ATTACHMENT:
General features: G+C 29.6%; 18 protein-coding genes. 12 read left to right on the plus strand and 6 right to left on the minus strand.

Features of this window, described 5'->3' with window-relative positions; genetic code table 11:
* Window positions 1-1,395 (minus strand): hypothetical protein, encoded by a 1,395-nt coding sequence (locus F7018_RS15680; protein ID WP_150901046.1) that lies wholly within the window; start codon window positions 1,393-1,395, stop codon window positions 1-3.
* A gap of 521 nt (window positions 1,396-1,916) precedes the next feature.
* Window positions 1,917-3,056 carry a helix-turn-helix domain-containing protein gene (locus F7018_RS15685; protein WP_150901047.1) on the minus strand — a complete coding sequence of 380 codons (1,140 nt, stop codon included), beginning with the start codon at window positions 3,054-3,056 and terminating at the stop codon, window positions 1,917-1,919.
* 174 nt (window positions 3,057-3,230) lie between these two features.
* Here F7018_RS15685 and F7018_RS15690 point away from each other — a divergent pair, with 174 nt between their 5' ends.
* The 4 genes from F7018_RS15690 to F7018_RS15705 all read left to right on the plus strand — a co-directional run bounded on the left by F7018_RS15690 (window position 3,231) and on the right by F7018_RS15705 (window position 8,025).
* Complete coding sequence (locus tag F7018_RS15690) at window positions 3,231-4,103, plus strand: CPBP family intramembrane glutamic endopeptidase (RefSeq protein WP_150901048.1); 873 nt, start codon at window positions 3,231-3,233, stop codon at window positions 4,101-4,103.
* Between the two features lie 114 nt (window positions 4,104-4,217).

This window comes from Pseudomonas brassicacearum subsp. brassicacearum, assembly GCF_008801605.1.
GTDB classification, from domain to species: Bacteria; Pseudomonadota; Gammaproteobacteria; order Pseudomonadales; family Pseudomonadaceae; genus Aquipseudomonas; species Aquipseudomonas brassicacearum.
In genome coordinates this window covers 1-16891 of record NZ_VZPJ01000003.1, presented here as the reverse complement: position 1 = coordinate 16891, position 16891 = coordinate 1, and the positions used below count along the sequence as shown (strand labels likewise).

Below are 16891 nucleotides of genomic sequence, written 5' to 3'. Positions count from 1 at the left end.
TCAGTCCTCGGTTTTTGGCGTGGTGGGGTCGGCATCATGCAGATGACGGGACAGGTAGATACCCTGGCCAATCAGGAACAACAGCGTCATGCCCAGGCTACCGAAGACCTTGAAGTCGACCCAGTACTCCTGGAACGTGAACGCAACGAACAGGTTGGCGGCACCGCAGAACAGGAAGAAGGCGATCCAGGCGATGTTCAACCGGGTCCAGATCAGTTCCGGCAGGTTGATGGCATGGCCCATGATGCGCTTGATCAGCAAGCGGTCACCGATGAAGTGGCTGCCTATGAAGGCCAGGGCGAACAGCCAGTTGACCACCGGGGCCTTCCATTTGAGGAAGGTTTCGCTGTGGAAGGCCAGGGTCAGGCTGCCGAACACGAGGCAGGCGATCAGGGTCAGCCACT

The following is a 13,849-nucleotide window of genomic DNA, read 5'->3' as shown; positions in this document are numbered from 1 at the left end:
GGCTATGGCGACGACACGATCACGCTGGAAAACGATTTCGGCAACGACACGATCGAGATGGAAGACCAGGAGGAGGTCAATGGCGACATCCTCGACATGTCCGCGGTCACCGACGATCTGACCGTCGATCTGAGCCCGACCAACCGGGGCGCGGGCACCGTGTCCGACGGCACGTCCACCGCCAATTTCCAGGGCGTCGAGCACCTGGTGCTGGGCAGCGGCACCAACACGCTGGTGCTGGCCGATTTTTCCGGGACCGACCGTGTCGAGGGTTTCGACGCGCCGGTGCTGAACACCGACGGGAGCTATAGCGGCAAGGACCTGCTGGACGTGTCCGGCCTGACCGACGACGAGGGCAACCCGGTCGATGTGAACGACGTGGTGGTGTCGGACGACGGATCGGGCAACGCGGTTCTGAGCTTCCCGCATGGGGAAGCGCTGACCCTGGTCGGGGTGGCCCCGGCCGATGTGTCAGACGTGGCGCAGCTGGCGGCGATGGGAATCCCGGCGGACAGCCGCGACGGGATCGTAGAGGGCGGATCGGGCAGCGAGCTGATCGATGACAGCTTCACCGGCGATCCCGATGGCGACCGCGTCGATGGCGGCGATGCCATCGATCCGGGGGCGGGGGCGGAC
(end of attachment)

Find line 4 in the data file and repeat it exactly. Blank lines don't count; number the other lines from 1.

* A gap of 521 nt (window positions 1,396-1,916) precedes the next feature.